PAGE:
Anorak News | New Super Bugs

New Super Bugs

by | 29th, November 2006

War on Terror”s latest weapon

BEES are being trained to sniff out drugs and terrorist bombs.”

That’s the news in the Mirror, and we kowtow to its knowledge.

And we are happy, relieved even. In this global War on Terror, it is heartening to know that the bees are once again on our side.

It cannot be too long before squadrons of butterflies and ladybirds join the cause and fly into battle against the enemy’s wasps, cockroaches and suicidal midges.

But before the fight for entomological dominance can begin, the bugs must be trained. But how do you train a bee?

The Mail reveals all. In “The sniffer bees”, the paper puts on its apiologists veiled hat and says how bees can be a “small but vital” weapon in the war.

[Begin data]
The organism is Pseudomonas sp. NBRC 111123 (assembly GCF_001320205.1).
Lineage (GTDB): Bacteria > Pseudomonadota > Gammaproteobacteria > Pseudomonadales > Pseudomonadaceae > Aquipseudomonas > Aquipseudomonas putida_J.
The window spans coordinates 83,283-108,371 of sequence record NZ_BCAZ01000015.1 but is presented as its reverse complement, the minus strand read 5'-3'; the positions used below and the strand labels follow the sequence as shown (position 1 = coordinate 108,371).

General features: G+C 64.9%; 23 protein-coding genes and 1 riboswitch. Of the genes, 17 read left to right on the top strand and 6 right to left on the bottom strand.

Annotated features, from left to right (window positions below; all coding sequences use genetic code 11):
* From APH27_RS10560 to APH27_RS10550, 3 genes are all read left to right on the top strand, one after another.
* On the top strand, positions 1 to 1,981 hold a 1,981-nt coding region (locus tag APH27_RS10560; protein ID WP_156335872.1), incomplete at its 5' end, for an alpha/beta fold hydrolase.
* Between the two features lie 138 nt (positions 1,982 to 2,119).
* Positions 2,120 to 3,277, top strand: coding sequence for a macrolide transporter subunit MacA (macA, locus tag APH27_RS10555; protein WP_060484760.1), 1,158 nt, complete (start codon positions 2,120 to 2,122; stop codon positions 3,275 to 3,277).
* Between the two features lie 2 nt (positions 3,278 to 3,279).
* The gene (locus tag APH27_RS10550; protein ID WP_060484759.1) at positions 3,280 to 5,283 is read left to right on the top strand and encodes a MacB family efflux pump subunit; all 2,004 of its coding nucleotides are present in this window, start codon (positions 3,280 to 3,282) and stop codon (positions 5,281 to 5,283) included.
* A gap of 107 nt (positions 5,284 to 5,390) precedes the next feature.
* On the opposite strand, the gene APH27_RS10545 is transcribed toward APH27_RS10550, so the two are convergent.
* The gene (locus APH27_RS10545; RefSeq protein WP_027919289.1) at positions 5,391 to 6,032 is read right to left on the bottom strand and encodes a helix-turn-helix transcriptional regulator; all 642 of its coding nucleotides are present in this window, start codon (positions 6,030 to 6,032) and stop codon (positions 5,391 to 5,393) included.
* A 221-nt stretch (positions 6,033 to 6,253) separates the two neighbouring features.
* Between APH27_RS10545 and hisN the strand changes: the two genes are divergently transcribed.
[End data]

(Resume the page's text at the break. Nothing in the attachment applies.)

Within a year bees could be stationed at every train station, airport and potential target for terror. We urge readers to pay attention and consider keeping a private contingent of bees in their own homes, cars and trouser pockets. No-one is safe. And bees only take ten minutes to train.

The regime is simple. Three or four bees are placed in a “sniffer box”, of shoebox size. This box is that picked up and waved around a bearded suspicious type.

If the bees detect traces of explosives and facial hair about this person, they will tell the authorities. And until a bee can speak English, they will communicate outrage by unfurling his proboscis. If all the bees in the box stick out their tongues together, then the game is up.

By rewarding them with sugar water for making a correct assessment, bees can be trained to detect anything. Given time, they can detect drugs, bombs, Jews, polonium-210 and pollen.

Posted: 29th, November 2006 | In: Tabloids Comment | TrackBack | Permalink